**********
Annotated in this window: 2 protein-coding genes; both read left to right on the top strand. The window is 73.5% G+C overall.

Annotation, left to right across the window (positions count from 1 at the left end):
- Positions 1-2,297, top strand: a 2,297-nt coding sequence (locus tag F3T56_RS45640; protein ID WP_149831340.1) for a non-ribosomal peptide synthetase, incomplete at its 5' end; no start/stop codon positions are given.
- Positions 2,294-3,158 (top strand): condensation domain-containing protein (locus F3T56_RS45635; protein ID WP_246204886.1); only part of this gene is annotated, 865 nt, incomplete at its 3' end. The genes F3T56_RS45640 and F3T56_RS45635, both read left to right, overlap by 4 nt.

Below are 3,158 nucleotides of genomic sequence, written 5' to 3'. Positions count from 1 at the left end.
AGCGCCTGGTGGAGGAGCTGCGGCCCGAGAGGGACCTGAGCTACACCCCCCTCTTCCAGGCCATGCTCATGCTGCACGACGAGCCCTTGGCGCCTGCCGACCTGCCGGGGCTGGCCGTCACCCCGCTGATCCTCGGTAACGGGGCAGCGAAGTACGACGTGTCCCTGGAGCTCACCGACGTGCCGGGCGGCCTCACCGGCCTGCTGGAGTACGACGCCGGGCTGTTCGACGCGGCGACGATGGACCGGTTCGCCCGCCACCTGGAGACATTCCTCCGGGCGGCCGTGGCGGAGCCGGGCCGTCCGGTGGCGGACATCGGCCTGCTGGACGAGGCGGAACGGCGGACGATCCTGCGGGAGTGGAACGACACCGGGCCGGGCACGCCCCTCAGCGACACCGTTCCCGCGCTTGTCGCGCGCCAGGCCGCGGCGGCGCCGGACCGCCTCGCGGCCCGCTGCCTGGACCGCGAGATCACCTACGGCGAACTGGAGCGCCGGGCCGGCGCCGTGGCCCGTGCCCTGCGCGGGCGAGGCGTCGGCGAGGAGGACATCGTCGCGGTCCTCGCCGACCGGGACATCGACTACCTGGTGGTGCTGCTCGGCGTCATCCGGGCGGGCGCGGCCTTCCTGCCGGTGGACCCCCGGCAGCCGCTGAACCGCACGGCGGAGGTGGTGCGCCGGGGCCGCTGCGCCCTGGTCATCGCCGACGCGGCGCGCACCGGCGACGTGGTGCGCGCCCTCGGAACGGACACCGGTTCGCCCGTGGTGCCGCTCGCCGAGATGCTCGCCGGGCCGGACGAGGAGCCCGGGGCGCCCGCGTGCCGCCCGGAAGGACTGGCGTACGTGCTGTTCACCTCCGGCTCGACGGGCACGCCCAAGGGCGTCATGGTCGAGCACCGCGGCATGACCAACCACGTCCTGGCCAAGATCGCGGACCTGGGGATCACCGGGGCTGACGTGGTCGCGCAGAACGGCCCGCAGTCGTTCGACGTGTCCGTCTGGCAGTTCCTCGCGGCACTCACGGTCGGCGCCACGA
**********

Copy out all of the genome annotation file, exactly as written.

Annotated in this window: 2 protein-coding genes; both read left to right on the top strand. The window is 73.5% G+C overall.

Annotation, left to right across the window (positions count from 1 at the left end):
- Positions 1-2,297, top strand: a 2,297-nt coding sequence (locus tag F3T56_RS45640; protein ID WP_149831340.1) for a non-ribosomal peptide synthetase, incomplete at its 5' end; no start/stop codon positions are given.
- Positions 2,294-3,158 (top strand): condensation domain-containing protein (locus F3T56_RS45635; protein ID WP_246204886.1); only part of this gene is annotated, 865 nt, incomplete at its 3' end. The genes F3T56_RS45640 and F3T56_RS45635, both read left to right, overlap by 4 nt.

Below are 3,158 nucleotides of genomic sequence, written 5' to 3'. Positions count from 1 at the left end.
AGCGCCTGGTGGAGGAGCTGCGGCCCGAGAGGGACCTGAGCTACACCCCCCTCTTCCAGGCCATGCTCATGCTGCACGACGAGCCCTTGGCGCCTGCCGACCTGCCGGGGCTGGCCGTCACCCCGCTGATCCTCGGTAACGGGGCAGCGAAGTACGACGTGTCCCTGGAGCTCACCGACGTGCCGGGCGGCCTCACCGGCCTGCTGGAGTACGACGCCGGGCTGTTCGACGCGGCGACGATGGACCGGTTCGCCCGCCACCTGGAGACATTCCTCCGGGCGGCCGTGGCGGAGCCGGGCCGTCCGGTGGCGGACATCGGCCTGCTGGACGAGGCGGAACGGCGGACGATCCTGCGGGAGTGGAACGACACCGGGCCGGGCACGCCCCTCAGCGACACCGTTCCCGCGCTTGTCGCGCGCCAGGCCGCGGCGGCGCCGGACCGCCTCGCGGCCCGCTGCCTGGACCGCGAGATCACCTACGGCGAACTGGAGCGCCGGGCCGGCGCCGTGGCCCGTGCCCTGCGCGGGCGAGGCGTCGGCGAGGAGGACATCGTCGCGGTCCTCGCCGACCGGGACATCGACTACCTGGTGGTGCTGCTCGGCGTCATCCGGGCGGGCGCGGCCTTCCTGCCGGTGGACCCCCGGCAGCCGCTGAACCGCACGGCGGAGGTGGTGCGCCGGGGCCGCTGCGCCCTGGTCATCGCCGACGCGGCGCGCACCGGCGACGTGGTGCGCGCCCTCGGAACGGACACCGGTTCGCCCGTGGTGCCGCTCGCCGAGATGCTCGCCGGGCCGGACGAGGAGCCCGGGGCGCCCGCGTGCCGCCCGGAAGGACTGGCGTACGTGCTGTTCACCTCCGGCTCGACGGGCACGCCCAAGGGCGTCATGGTCGAGCACCGCGGCATGACCAACCACGTCCTGGCCAAGATCGCGGACCTGGGGATCACCGGGGCTGACGTGGTCGCGCAGAACGGCCCGCAGTCGTTCGACGTGTCCGTCTGGCAGTTCCTCGCGGCACTCACGGTCGGCGCCACGA